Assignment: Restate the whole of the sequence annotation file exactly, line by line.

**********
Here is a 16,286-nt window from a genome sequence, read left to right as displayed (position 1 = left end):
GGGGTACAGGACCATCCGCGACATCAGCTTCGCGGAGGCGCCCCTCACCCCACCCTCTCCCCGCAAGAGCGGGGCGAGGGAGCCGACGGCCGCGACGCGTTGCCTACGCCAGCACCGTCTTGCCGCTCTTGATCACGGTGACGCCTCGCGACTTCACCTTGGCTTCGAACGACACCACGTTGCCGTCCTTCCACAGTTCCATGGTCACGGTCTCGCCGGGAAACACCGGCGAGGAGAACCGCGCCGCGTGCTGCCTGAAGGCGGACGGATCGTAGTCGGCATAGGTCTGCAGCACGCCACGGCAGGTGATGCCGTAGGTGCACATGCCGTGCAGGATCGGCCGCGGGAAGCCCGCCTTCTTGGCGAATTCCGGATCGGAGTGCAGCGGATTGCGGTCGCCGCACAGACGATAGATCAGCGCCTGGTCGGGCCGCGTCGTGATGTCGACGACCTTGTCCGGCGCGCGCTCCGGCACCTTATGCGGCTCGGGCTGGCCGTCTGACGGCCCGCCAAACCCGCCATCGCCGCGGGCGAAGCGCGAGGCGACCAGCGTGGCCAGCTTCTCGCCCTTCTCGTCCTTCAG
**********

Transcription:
Here is a 16,286-nt window from a genome sequence, read left to right as displayed (position 1 = left end):
GGGGTACAGGACCATCCGCGACATCAGCTTCGCGGAGGCGCCCCTCACCCCACCCTCTCCCCGCAAGAGCGGGGCGAGGGAGCCGACGGCCGCGACGCGTTGCCTACGCCAGCACCGTCTTGCCGCTCTTGATCACGGTGACGCCTCGCGACTTCACCTTGGCTTCGAACGACACCACGTTGCCGTCCTTCCACAGTTCCATGGTCACGGTCTCGCCGGGAAACACCGGCGAGGAGAACCGCGCCGCGTGCTGCCTGAAGGCGGACGGATCGTAGTCGGCATAGGTCTGCAGCACGCCACGGCAGGTGATGCCGTAGGTGCACATGCCGTGCAGGATCGGCCGCGGGAAGCCCGCCTTCTTGGCGAATTCCGGATCGGAGTGCAGCGGATTGCGGTCGCCGCACAGACGATAGATCAGCGCCTGGTCGGGCCGCGTCGTGATGTCGACGACCTTGTCCGGCGCGCGCTCCGGCACCTTATGCGGCTCGGGCTGGCCGTCTGACGGCCCGCCAAACCCGCCATCGCCGCGGGCGAAGCGCGAGGCGACCAGCGTGGCCAGCTTCTCGCCCTTCTCGTCCTTCAG